Digital certificates should not be a SOX compliance requirement. Digital certificates are primarily used for two purposes: authentication and encryption. For a digital certificate to be trusted, there must be a trusted root that all parties “trust” (like a Verisign or Geotrust). This means that the owner of the certificate is who they say they are. The encryption part of a digital certificate is provided by public/private keys. The certificate usually includes the public key of the owner. This is what is used for encrypted sessions to this owner. I wrote a <a href=”http://itknowledgeexchange.techtarget.com/it-trenches/certificates-who-do-you-trust/”>blog about trust and digital certificates</a>. Check it out. I will be glad to answer any additional questions on this topic.
In the IT trenches? So am I – read my <a href=”http://itknowledgeexchange.techtarget.com/it-trenches”>IT-Trenches blog</a>
*note to Puneet – Great additional material but please add your comments to the bottom of existing answers, Do not delete existing content. This is the moderator’s responsibility. Thanks. Troy Tate
Just to add, the SOX compliance requirement for Certificates broadly covers two controls:
* enable Web-based authentication using a broad range of identity types, including usernames and passwords, SAML, Microsoft Passport, and digital certificates stored on a user’s computer or on a hardware smart card, token, or biometric device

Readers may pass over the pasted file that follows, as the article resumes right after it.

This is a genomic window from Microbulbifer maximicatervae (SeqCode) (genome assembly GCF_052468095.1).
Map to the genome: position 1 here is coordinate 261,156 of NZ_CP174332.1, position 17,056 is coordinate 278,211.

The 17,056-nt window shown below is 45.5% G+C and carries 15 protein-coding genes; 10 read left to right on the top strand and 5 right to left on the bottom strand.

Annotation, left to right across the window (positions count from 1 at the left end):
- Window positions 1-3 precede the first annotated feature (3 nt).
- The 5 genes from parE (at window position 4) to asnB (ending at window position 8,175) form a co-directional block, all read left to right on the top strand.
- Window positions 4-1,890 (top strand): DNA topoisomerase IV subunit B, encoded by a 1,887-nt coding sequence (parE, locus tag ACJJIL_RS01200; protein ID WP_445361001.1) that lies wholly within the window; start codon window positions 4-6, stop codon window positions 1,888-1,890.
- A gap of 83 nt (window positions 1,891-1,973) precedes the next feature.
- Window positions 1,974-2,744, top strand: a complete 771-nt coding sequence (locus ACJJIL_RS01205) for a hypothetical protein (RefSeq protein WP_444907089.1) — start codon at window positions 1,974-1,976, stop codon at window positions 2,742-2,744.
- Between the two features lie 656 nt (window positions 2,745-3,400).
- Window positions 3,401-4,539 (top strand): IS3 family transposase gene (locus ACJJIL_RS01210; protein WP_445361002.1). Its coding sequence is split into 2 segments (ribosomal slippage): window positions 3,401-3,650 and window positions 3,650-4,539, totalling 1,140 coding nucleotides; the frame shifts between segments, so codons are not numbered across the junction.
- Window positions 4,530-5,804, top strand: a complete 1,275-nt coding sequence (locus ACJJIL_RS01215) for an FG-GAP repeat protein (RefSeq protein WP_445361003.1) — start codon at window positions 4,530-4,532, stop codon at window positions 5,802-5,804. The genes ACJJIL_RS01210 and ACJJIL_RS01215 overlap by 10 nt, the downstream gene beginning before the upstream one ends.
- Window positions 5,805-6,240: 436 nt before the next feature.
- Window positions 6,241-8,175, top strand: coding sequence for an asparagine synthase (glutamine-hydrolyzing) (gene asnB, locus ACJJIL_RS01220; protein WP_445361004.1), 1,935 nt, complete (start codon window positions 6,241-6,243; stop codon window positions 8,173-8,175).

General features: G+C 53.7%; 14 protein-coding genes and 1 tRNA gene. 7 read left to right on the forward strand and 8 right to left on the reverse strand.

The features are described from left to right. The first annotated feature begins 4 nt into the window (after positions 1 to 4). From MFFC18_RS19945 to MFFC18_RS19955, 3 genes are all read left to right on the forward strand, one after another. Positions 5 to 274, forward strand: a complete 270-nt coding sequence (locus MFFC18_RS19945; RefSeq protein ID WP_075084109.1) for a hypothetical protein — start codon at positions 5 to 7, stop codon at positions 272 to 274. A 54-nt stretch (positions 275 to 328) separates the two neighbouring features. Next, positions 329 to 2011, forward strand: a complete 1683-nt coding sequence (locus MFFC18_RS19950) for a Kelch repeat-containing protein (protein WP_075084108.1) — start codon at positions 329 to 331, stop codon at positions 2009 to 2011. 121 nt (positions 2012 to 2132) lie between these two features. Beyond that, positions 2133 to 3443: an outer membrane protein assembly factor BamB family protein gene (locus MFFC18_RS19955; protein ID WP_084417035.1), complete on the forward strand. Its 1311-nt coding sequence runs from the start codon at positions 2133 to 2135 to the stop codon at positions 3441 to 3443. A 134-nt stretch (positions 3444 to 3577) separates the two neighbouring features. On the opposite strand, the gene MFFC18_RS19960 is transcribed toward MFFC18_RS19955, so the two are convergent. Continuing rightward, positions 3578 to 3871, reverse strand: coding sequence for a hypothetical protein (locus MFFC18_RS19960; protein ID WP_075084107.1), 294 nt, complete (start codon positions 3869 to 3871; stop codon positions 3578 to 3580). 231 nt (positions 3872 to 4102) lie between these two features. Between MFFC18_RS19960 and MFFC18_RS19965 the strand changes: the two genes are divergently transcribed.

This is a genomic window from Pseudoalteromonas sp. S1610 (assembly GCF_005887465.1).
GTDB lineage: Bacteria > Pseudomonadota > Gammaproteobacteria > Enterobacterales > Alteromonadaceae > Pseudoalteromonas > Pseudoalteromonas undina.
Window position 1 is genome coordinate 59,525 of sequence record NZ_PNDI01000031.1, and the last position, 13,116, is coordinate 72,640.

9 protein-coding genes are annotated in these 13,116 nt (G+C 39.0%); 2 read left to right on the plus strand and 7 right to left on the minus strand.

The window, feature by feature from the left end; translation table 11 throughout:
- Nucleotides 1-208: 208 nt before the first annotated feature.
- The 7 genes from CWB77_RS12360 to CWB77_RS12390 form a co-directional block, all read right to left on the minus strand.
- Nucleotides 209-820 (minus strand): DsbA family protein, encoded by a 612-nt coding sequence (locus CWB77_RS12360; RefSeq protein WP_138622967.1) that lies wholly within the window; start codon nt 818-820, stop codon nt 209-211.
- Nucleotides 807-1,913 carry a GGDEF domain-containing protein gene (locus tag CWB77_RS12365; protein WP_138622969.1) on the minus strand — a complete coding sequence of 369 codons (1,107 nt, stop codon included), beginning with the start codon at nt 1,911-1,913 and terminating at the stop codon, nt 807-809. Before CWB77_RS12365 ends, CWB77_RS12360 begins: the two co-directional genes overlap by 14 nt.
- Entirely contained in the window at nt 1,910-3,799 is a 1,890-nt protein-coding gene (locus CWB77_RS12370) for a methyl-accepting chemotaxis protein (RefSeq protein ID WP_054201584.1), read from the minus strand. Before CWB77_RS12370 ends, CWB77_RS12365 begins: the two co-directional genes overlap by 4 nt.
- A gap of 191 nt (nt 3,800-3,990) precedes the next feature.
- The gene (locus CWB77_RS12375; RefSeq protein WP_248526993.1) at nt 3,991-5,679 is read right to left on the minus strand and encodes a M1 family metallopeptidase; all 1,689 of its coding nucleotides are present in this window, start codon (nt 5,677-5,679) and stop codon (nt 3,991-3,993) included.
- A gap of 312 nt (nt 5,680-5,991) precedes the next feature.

* enable strong authentication in a client-server environment, helping to ensure that only strongly authenticated users are able to access sensitive information contained in encrypted files, folders and email messages
Data Protection & Integrity
Internal controls around both data access and data integrity can be enforced through the use of encryption and digital signatures, respectively. Data contained in files, folders, or email messages can be encrypted to prevent unauthorized access due to security breaches or weak access controls. That same data can be digitally signed to provide both transaction accountability and data integrity, supplying organizations not only with information on who signed the data, but also verification that it did not change from the time it was signed, regardless of whether it traveled across the Internet or was stored locally.
hope this helps